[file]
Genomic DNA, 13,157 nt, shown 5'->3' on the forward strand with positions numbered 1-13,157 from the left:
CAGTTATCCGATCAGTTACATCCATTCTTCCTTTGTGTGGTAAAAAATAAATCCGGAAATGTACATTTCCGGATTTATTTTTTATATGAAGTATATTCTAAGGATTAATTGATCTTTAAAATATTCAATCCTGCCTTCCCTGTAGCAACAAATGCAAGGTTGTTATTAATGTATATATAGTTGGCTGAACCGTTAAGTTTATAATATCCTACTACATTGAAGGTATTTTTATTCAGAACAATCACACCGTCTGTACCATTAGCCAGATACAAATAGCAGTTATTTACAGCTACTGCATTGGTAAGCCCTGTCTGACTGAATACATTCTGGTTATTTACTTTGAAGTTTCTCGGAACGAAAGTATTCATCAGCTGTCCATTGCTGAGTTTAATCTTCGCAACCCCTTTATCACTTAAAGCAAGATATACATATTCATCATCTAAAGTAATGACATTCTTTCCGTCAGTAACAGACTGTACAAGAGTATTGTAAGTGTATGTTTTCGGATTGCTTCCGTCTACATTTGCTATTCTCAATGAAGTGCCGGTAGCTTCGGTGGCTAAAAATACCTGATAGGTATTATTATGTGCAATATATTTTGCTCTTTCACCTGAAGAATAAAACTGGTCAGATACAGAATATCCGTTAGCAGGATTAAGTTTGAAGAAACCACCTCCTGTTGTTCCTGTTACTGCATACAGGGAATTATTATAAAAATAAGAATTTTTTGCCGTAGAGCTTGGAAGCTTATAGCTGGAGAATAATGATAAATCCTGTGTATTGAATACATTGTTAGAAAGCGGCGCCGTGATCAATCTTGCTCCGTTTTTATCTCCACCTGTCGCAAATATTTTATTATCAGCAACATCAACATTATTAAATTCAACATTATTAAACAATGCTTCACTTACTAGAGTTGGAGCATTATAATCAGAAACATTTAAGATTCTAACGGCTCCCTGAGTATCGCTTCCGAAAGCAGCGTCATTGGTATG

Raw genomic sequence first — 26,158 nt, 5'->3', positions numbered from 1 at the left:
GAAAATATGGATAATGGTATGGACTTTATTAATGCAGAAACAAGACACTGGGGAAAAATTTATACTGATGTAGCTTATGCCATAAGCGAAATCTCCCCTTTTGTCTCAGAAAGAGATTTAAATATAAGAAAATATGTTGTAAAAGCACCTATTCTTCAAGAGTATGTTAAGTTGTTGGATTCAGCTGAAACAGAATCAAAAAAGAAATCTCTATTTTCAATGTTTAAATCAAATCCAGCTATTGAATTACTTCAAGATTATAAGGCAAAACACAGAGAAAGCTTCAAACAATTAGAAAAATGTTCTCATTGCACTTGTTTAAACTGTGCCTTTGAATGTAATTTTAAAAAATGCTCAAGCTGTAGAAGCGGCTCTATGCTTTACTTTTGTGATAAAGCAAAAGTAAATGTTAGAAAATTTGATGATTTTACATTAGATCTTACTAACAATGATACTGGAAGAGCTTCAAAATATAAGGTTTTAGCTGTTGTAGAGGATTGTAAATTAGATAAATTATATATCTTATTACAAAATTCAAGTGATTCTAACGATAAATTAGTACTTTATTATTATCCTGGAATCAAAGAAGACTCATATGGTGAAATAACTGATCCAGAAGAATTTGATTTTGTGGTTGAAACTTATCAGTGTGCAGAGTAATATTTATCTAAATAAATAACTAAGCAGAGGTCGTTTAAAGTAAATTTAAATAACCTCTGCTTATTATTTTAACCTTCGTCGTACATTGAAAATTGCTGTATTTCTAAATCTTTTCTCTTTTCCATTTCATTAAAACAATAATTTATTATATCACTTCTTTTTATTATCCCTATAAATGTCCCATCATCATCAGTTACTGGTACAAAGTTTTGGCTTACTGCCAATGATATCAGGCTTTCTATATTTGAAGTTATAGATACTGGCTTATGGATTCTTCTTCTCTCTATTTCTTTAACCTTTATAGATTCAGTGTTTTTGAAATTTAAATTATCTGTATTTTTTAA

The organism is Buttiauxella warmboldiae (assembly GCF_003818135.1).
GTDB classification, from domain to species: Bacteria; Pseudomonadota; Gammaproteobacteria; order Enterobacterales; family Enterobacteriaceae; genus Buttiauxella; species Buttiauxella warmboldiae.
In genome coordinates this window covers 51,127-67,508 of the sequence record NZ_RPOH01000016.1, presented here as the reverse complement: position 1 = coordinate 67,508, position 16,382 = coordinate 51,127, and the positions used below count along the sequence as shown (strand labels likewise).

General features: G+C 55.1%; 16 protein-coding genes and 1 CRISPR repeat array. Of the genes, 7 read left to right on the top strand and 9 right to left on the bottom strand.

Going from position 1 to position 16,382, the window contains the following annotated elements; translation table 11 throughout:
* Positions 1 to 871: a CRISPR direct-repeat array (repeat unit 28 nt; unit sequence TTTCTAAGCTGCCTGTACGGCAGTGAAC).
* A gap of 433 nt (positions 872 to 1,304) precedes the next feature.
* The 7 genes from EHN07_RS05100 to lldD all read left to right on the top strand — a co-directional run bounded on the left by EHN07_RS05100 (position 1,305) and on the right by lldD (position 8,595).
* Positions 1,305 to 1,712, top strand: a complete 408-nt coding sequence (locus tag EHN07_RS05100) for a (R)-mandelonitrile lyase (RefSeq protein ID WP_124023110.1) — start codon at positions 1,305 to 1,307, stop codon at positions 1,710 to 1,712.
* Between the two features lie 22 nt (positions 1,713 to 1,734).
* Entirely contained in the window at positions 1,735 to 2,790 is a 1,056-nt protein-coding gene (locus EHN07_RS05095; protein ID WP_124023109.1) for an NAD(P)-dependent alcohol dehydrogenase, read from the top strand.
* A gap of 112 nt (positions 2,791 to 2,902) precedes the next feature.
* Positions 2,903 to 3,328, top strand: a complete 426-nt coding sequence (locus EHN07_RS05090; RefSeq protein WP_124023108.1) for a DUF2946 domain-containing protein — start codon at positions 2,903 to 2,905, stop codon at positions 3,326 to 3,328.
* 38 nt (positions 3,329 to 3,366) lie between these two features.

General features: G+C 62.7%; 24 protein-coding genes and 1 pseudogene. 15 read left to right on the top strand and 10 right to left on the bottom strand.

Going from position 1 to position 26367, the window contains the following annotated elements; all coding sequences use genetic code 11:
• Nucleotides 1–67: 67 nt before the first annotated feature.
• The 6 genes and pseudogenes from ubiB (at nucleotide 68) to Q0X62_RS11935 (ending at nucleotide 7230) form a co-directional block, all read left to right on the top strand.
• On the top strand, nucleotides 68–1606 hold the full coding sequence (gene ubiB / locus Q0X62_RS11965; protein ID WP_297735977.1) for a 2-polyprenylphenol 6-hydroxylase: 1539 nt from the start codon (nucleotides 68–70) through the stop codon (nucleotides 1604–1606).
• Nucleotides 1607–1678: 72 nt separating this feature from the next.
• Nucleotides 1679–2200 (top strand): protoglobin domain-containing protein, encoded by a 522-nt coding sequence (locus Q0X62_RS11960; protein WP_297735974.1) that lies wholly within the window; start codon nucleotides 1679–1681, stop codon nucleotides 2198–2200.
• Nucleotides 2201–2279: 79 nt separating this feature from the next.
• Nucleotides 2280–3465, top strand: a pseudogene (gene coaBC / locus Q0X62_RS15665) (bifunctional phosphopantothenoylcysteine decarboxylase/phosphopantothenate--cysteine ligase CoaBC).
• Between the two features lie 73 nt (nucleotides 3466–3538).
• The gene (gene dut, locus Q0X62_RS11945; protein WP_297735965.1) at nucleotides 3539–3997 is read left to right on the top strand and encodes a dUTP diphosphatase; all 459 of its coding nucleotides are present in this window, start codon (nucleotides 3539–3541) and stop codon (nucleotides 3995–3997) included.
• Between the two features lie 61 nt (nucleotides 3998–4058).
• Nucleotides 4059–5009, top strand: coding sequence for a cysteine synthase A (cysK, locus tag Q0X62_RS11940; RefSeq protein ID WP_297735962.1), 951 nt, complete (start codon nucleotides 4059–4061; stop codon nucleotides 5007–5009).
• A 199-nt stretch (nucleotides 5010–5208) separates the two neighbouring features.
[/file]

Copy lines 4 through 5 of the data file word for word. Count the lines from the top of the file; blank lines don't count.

GAAAATATGGATAATGGTATGGACTTTATTAATGCAGAAACAAGACACTGGGGAAAAATTTATACTGATGTAGCTTATGCCATAAGCGAAATCTCCCCTTTTGTCTCAGAAAGAGATTTAAATATAAGAAAATATGTTGTAAAAGCACCTATTCTTCAAGAGTATGTTAAGTTGTTGGATTCAGCTGAAACAGAATCAAAAAAGAAATCTCTATTTTCAATGTTTAAATCAAATCCAGCTATTGAATTACTTCAAGATTATAAGGCAAAACACAGAGAAAGCTTCAAACAATTAGAAAAATGTTCTCATTGCACTTGTTTAAACTGTGCCTTTGAATGTAATTTTAAAAAATGCTCAAGCTGTAGAAGCGGCTCTATGCTTTACTTTTGTGATAAAGCAAAAGTAAATGTTAGAAAATTTGATGATTTTACATTAGATCTTACTAACAATGATACTGGAAGAGCTTCAAAATATAAGGTTTTAGCTGTTGTAGAGGATTGTAAATTAGATAAATTATATATCTTATTACAAAATTCAAGTGATTCTAACGATAAATTAGTACTTTATTATTATCCTGGAATCAAAGAAGACTCATATGGTGAAATAACTGATCCAGAAGAATTTGATTTTGTGGTTGAAACTTATCAGTGTGCAGAGTAATATTTATCTAAATAAATAACTAAGCAGAGGTCGTTTAAAGTAAATTTAAATAACCTCTGCTTATTATTTTAACCTTCGTCGTACATTGAAAATTGCTGTATTTCTAAATCTTTTCTCTTTTCCATTTCATTAAAACAATAATTTATTATATCACTTCTTTTTATTATCCCTATAAATGTCCCATCATCATCAGTTACTGGTACAAAGTTTTGGCTTACTGCCAATGATATCAGGCTTTCTATATTTGAAGTTATAGATACTGGCTTATGGATTCTTCTTCTCTCTATTTCTTTAACCTTTATAGATTCAGTGTTTTTGAAATTTAAATTATCTGTATTTTTTAA

The organism is Buttiauxella warmboldiae (assembly GCF_003818135.1).